“‘The Last of Us,’ when it first came out, game scholars were like, ‘It’s still centering the male gaze and blah blah,’” says deWinter. “But when you compare it to one of its influences, which was ‘Ico,’ when you play ‘Ico,’ Yorda is a lump you drag around. She doesn’t do anything. Ellie does things. Then you get to play her. ... It’s such a different relationship. It’s not one perspective. It was so different from ‘Ico’ and it had the moral ambiguity of ‘The Walking Dead.’”

The HBO series deviates from the game in multiple ways. For one, it can center entire episodes around smaller characters in the game, such as one that focuses on gay survivalist Bill (Nick Offerman), a character that Druckmann gives credit to Straley and Mazin for fleshing out, Straley in the game and Mazin in the series. And, freed from the need for a major action sequence at a regular cadence, it can heighten intimate moments that even the most patient of games had to leave out.

“There’s this concept art that we had when we were working on the game made by Hyoung Nam that I have hanging in my house,” Druckmann says. “It’s Joel and Ellie sitting by a campfire and laughing, and it was something I always wanted to put in the game but there was never a good spot for it. Just to stop the journey and have them talk. We get to do that in a few points in the season. We get to explore the downbeats of these characters and we get to flesh them out in ways we couldn’t in the game.”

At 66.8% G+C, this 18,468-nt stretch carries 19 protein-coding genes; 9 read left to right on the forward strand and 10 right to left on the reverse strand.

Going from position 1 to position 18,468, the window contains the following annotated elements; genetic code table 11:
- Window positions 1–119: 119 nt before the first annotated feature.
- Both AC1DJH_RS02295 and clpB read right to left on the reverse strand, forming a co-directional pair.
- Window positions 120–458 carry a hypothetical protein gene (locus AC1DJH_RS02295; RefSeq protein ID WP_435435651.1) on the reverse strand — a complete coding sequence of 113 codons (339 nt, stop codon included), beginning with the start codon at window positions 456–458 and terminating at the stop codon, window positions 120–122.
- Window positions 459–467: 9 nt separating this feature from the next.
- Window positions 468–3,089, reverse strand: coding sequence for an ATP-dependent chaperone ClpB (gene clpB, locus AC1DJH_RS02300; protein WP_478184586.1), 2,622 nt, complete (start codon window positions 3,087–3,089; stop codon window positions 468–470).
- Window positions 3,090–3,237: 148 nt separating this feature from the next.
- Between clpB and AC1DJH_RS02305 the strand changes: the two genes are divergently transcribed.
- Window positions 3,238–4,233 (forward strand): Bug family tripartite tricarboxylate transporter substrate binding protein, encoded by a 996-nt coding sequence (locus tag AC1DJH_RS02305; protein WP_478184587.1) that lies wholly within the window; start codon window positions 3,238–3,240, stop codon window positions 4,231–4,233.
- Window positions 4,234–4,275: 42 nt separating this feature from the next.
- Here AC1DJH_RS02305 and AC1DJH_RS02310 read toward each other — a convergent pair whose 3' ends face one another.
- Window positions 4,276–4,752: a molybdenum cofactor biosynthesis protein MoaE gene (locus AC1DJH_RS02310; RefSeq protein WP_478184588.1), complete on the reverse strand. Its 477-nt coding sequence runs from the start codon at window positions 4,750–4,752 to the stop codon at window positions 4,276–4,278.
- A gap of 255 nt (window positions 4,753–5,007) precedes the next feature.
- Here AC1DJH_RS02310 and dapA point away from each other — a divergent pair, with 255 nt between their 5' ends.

A 14-year-old draws a bow and arrow in the forest.
Ellie in “The Last of Us Part 1,” a 14 year-old on the run and a rare video game protoganist.
(Naughty Dog / Sony)

‘They hated it’

“The Last of Us” was no sure bet. In fact, early reaction, as Druckmann recalls of one marketing focus group, was strongly negative.

“We had the concept for the story, and some concept art, and the way it works is you show it to some gamers that they poll, and they respond to it,” he says. “They hated it. They’re like, ‘I have to escort a 14-year-old girl across the country? My sister is 14 and she’s annoying. I don’t want to play a game like that.’ The benefit of working at PlayStation and Naughty Dog is that PlayStation has complete trust in us. At Naughty Dog, we could look at the marketing focus group and ignore it, but it would have been a challenge to get those people to try the game. I think now things are very different.”